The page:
War of the Rebellion: Serial 107 Page 0155 Chapter LXIII. THE Maryland CAMPAIGN.

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battle line (occupied by General Hookerached the wood near the enemy's pickets, where our regiment staid all night, occupying the extreme left of the brigade. During the night we threw out a full regimental front of picket guards, who maintained their posts until early dawn, when they were withdrawn. In the forepart of the night the enemy kept up a terrific shower of shot and shell, which fortunately did no injury to our regiment other than a few slight wounds from flying splinters and stones. On the morning of the 17th, about daylight, we were ordered to advance in close column by divisions obliquely to the right through the woods, when we changed direction to the left, coming into and open field and to the top of a hill, where we again deployed into line of battle in front of a corn-field occupied by the enemy. Here we replied to their fire, which began to take effect on our ranks, and advanced firing to a fence, behind which we took position, keeping up a constant musketry until an enfilading fire from one of our brigades on the left caused the enemy to waver. We then crossed the fence, advanced to the top of the hill in full view of the enemy under a terrible fire, which killed and wounded nearly one-half the command, a position which our men gallantly held until order to fall back. Being relieved at the foot of the hill, we marched back and to a position in the rear designated by General Meade, where the division was reassembled. Our loss in this action was 13 men killed, 1 officer (Lieutenant Samuel J. Cloyd) and 47 men wounded, 3 of them mortally. The color-bearer, D. H. Graham, Company E, was killed, and the guard all wounded, one of whom, after he was wounded in two places, dragged the torn flag from the field. Too much praise cannot be given to both officers and men for their gallant conduct in these engagements. They fairly won their portion of the field.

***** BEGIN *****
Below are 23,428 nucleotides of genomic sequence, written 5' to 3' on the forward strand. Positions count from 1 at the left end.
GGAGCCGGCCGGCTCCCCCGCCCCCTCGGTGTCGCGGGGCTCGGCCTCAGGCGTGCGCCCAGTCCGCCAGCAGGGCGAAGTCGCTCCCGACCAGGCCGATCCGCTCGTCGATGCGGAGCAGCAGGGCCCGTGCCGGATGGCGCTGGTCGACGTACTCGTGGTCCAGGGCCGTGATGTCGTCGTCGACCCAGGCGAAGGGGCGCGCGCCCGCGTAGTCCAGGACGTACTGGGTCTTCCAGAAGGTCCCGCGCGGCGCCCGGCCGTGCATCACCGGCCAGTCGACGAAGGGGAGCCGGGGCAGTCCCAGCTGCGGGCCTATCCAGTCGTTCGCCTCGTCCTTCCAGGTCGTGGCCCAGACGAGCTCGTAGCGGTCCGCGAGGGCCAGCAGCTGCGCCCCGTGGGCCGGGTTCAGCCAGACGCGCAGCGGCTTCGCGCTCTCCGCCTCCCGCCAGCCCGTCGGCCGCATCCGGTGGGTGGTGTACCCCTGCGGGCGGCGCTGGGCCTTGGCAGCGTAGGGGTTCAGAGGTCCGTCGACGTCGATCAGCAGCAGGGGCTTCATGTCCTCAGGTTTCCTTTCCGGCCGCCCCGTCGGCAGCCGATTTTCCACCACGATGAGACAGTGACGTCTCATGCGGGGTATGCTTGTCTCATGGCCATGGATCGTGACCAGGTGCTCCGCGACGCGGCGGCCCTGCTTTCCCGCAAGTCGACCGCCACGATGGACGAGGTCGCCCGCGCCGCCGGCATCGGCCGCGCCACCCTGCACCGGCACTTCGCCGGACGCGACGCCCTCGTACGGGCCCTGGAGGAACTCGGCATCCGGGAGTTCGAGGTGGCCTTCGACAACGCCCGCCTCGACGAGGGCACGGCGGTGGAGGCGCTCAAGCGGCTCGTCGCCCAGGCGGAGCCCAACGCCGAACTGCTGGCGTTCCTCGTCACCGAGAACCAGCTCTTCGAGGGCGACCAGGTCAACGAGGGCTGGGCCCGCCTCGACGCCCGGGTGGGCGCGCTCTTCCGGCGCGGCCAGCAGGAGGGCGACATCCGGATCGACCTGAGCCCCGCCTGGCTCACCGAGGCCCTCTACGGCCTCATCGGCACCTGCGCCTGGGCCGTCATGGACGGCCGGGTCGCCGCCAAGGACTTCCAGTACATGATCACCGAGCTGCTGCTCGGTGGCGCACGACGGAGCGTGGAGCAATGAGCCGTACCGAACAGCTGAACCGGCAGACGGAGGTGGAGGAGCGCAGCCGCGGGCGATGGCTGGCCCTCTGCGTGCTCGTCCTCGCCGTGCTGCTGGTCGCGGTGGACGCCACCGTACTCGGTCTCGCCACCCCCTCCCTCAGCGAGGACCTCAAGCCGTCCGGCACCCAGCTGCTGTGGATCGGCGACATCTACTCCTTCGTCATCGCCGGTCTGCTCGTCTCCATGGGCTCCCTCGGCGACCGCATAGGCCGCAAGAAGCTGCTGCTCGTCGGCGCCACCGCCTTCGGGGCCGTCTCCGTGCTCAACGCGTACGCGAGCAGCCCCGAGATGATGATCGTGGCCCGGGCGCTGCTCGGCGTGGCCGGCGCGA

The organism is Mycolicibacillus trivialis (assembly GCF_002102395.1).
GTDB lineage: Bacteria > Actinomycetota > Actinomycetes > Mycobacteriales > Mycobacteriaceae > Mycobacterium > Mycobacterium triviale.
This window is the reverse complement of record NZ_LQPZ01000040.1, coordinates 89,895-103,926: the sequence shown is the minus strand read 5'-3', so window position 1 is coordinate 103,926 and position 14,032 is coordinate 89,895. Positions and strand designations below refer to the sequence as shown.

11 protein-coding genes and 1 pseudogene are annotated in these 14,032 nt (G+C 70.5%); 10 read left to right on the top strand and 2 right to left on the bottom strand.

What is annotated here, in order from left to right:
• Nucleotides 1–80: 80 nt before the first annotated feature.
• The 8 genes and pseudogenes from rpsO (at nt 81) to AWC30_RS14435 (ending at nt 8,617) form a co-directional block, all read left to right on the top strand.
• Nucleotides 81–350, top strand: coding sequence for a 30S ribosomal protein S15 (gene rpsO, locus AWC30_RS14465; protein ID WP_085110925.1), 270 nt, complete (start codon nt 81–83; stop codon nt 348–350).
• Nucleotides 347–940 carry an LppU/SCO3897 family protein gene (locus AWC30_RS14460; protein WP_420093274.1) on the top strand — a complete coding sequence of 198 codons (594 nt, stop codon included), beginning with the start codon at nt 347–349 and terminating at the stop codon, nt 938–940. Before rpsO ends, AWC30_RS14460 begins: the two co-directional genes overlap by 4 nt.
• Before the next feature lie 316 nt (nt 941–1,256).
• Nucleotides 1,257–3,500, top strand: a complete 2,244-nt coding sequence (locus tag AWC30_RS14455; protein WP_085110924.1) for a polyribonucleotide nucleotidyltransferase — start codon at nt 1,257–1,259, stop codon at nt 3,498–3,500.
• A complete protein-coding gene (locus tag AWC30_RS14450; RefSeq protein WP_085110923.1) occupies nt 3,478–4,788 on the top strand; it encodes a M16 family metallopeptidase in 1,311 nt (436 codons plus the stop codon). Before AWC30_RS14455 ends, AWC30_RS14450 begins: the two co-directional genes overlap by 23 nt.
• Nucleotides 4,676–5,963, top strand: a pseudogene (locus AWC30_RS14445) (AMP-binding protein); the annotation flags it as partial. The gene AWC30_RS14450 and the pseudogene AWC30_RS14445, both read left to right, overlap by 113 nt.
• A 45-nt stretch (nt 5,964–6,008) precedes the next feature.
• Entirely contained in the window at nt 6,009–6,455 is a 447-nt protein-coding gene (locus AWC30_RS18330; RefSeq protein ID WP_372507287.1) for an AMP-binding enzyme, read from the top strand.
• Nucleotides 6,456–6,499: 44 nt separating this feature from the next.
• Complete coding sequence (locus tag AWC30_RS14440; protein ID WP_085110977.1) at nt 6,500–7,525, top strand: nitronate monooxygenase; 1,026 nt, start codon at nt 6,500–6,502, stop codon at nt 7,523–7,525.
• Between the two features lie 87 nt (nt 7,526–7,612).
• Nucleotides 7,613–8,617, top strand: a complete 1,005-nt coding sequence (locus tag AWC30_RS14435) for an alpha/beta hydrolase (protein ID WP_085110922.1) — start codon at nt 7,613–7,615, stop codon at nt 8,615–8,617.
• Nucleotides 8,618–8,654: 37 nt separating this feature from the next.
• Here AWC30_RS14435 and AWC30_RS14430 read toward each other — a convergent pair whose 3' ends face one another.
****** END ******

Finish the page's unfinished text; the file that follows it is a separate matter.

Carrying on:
Very respectfully submitted.


Captain, Commanding Twelfth Regiment, Pennsylvania Reserve VOL. Corps.

Lieutenant GEORGE H. BEMUS,

Actg. Asst. Adjt. General, Third Brigadier, Pennsylvania Reserve Corps.


Reports of Captain Dennis McGee, First Pennsylvania Rifles (Thirteenth Reserves), of operations September 14-17.


September 22, 1862.

COLONEL: I have the honor to report that the First Rifles went into action on the 14th instant with about 275 men and 13 officers, under the command of Colonel Hugh W. McNeil. Six companies were deployed as skirmishers and the remaining four held as supports. We advanced but a short distance up the mountain before the enemy's skirmishers were discovered, when a brisk fire was encountered. The order was immediately given to advance at a double-quick, which order was promptly obeyed, driving the enemy before us, until we came upon his main body placed in a most advantageous position for offering a strong resistance to our farther advance. Our men now engaged the enemy with great spirit. At this moment our re-enforcements appeared, causing the enemy to waver and gradually retire up the mountain. The order to charge was now passed along the line, and we rapidly pushed forward, causing him finally to give way and beat a precipitate retreat down the western slope of the mountain, leaving us in possession of the field and position. Owing to the death of Colonel McNeil I am